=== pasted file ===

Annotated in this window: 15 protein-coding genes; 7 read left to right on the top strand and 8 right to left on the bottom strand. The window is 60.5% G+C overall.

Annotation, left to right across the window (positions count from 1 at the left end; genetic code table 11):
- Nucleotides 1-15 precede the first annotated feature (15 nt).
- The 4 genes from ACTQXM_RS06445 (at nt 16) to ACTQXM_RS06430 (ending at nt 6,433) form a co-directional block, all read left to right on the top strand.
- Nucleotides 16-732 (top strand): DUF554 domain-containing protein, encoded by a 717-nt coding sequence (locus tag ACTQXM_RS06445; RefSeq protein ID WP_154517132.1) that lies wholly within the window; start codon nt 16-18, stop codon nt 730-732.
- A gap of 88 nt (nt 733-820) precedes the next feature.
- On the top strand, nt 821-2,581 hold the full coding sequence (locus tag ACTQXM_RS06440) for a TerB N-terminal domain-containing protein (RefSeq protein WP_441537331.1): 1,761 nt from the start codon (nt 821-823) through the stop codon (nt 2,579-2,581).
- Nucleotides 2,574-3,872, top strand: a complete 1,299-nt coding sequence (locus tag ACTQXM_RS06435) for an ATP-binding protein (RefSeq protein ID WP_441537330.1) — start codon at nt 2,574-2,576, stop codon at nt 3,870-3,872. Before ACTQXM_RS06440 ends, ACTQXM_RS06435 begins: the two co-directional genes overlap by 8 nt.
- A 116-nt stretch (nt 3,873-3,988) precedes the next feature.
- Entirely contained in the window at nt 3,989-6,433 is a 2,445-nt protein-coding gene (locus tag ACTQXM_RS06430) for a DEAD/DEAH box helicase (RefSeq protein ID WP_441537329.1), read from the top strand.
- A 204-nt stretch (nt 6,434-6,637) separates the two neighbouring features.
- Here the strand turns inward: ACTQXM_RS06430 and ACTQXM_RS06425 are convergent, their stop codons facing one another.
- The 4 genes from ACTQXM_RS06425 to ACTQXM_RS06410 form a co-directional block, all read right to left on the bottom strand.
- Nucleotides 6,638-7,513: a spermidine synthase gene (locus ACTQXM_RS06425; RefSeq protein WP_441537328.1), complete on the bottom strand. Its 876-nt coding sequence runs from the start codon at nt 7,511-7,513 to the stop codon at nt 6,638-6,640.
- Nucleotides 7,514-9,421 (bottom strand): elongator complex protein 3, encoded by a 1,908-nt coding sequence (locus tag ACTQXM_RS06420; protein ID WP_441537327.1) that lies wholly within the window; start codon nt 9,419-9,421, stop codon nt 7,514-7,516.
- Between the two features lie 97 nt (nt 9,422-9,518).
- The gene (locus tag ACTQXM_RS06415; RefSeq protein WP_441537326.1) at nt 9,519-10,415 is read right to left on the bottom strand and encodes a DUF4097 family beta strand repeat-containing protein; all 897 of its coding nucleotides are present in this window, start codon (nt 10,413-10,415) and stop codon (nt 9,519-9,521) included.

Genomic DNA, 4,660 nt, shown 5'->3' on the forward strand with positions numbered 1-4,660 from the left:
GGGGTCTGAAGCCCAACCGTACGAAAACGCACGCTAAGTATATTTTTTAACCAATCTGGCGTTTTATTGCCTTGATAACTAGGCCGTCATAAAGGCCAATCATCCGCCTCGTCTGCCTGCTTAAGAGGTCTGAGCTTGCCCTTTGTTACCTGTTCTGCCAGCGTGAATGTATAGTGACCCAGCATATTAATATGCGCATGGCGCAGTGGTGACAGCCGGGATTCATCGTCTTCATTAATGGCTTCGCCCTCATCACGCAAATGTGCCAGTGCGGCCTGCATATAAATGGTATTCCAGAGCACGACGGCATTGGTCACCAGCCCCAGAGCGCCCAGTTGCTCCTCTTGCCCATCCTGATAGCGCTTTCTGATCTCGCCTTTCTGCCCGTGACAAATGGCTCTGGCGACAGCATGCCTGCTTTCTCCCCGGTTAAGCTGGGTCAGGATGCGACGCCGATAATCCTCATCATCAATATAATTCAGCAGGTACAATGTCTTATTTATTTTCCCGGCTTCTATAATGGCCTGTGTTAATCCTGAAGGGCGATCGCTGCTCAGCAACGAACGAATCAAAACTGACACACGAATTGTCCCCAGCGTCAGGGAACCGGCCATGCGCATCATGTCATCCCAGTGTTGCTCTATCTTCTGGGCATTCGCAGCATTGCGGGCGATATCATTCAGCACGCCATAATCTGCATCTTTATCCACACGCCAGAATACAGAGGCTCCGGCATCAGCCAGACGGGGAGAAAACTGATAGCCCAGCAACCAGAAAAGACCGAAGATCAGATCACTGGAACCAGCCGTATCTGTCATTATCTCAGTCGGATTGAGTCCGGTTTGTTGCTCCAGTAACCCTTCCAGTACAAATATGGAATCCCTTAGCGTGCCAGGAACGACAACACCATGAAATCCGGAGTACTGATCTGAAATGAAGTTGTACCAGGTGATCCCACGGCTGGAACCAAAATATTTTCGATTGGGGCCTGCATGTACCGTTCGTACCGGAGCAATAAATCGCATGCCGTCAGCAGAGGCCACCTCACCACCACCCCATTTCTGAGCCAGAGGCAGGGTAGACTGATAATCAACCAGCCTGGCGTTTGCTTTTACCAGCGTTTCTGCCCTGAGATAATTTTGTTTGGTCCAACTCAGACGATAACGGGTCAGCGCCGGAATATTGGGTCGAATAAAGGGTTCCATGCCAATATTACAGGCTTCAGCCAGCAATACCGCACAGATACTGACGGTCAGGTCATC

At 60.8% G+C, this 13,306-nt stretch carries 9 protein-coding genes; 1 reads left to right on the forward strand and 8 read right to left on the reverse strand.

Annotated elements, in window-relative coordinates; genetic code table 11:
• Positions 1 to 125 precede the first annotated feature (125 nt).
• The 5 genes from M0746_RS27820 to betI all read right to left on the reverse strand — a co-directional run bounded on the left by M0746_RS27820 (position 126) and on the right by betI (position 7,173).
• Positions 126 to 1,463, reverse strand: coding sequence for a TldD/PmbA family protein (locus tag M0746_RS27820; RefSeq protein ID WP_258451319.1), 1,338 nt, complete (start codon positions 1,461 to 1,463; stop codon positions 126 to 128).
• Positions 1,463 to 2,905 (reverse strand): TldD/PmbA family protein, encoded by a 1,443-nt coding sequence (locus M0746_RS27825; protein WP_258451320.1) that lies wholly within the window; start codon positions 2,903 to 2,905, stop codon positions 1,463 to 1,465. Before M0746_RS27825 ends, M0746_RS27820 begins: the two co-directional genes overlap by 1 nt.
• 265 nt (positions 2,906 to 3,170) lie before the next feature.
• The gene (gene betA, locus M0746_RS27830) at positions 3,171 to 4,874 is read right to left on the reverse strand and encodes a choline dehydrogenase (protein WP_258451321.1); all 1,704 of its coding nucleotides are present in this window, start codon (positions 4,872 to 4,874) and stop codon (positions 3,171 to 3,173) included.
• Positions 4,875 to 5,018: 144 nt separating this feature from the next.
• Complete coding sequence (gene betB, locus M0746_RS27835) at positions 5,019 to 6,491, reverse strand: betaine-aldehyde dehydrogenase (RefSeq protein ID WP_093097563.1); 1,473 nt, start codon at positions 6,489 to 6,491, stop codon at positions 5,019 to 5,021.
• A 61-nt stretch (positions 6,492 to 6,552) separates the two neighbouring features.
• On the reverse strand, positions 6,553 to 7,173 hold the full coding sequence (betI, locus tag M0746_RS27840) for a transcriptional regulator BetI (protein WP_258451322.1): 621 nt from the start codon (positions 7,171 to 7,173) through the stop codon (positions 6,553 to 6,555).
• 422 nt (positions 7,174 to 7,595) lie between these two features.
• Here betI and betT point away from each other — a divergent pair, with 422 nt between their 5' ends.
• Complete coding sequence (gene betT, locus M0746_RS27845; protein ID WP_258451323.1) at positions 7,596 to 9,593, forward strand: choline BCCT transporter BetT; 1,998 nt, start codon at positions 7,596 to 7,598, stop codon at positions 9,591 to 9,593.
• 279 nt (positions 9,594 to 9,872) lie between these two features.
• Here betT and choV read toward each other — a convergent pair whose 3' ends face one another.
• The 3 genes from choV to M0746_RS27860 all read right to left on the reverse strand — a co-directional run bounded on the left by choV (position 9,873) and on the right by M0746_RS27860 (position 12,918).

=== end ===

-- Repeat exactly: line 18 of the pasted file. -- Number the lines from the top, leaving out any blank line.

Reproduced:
Genomic DNA, 4,660 nt, shown 5'->3' on the forward strand with positions numbered 1-4,660 from the left: